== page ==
Bath Grounds History
Ashby’s historic Bath Grounds is an area of parkland close to the town centre. Situated between the Grade 2 listed Royal Hotel and Ashby Castle, they are an ideal spot for a stroll or picnic.
Formally laid out for the benefit of visitors to the Ivanhoe Baths between the Royal Hotel and Rawdon Terrace, the Bath Grounds have been enjoyed by both residents and visitors alike for more than 200 years.
They included a carriage drive and footpaths for ‘sedate and genteel recreation’.
Castle Fish Ponds
The Giliwiskaw Brook (now culverted), which provided fresh water to the settlement of Ashby and its castle, ran through the Bath Grounds.
It was also a source of water to castle fish ponds within the grounds.
The ponds were used to breed fish as a sustainable medieval food supply.
The Ivanhoe Baths
Between 1800 – 1917 following the discovery of a saline spring at Moira’s ‘Bath Pit’ a couple of miles from Ashby, the Rawdon Hastings family established a small scale baths in Moira.
In 1818 – 1819, the lack of inns and lodgings in Moira together with the proximity of mine shaft led to the decision to transfer the brine waters to Ashby de la Zouch.
In 1822 funding by the town and Francis Rawdon Hastings Esq allowed the building of the Ivanhoe baths. The Baths designed by the architect Robert Chaplin were built for the princely sum of £16,000.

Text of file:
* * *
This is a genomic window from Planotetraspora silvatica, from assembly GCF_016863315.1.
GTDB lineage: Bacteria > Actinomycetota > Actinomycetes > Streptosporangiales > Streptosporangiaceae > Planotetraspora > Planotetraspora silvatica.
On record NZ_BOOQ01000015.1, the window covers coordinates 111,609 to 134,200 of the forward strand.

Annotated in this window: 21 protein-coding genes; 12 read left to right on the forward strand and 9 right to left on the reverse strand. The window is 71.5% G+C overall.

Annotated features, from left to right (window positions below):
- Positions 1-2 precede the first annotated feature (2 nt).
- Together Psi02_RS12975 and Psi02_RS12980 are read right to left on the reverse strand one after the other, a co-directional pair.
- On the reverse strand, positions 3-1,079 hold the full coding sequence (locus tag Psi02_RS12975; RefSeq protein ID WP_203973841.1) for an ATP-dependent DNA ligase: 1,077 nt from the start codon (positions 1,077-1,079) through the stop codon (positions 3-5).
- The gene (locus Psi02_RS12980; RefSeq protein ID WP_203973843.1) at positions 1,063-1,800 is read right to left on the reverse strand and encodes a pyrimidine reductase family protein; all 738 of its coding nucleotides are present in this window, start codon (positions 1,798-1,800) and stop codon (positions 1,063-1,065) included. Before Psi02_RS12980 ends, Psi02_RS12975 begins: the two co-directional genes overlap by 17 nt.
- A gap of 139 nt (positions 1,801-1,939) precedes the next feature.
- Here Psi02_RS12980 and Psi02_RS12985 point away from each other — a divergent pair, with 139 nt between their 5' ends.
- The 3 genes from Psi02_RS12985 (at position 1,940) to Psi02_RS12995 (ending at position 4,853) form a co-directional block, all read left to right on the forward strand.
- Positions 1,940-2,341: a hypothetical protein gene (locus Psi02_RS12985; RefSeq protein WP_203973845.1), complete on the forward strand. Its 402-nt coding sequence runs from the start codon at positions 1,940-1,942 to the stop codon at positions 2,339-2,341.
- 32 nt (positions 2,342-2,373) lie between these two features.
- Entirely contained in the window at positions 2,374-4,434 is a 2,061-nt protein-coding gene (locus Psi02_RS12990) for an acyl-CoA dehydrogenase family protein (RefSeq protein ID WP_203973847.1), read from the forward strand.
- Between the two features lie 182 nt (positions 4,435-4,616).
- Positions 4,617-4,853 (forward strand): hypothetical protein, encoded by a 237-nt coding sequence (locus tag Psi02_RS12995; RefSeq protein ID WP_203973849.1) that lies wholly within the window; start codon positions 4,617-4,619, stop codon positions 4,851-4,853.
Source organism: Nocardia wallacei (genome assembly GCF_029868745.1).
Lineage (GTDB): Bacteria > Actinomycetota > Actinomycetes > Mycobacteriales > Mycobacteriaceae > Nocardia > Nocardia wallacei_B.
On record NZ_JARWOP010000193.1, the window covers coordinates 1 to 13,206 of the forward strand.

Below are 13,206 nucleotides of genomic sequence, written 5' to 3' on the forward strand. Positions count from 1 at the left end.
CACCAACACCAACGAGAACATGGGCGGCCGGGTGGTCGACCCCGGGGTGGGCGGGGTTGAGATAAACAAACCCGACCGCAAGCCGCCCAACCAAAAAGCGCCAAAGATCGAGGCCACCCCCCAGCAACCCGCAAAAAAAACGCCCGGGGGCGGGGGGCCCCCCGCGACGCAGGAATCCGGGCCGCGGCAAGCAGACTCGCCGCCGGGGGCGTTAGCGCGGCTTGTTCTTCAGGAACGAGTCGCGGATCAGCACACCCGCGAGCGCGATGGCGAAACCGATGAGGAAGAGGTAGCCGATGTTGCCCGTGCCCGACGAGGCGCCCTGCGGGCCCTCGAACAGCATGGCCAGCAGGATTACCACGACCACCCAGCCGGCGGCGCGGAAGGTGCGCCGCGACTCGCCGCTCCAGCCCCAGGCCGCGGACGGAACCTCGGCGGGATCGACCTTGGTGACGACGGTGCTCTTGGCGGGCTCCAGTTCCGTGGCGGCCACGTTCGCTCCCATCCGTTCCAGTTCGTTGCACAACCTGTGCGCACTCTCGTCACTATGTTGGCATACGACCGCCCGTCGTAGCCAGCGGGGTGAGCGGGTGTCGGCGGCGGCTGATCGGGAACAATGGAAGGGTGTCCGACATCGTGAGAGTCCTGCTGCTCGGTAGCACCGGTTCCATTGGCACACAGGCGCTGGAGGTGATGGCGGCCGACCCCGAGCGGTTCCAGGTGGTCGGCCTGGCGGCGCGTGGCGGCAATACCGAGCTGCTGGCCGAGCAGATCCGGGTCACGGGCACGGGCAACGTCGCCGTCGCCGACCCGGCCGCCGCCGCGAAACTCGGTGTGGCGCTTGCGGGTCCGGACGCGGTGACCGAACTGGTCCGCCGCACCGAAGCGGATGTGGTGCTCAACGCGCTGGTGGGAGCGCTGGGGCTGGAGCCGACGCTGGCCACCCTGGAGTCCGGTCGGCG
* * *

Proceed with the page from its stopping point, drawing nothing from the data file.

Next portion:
Originally transported by canal and later by rail to the new Ivanhoe Baths, the mineral water was stored in an underground brick Reservoir cable of filling 2000 baths.
In Ashby you could ‘take the waters’ as a medicinal drink or ’be totally immersed in water or sponged in the problem area.’
Application of the water was either ‘as a flow, in the steam bath, through a tube directing it to a particular spot on the bather’s person’ or ‘as rain, in the shower bath, where its activity is thrilling and diffusive over the head and shoulders.’
Ashby failed to gain the fashionable status needed to succeed as a spa town and the baths closed in the 1870s due to a lack of patronage. The end came in 1962 when the beautiful neoclassical building was finally demolished.
The Bath Grounds Heritage Trail and Guide
The Bath Grounds Heritage Trail comprises a series of heritage interpretation boards, numbered waymarkers and community created mosaics installed on a circular route around the Grounds
You can download the Heritage Trail Guide and print it out at home. It includes a map of the Trail, gives a taster of the information on the interpretation boards and provides useful information on how to find the Bath Grounds, the Friends of Ashby Bath Grounds and this Heritage Lottery Funded Project.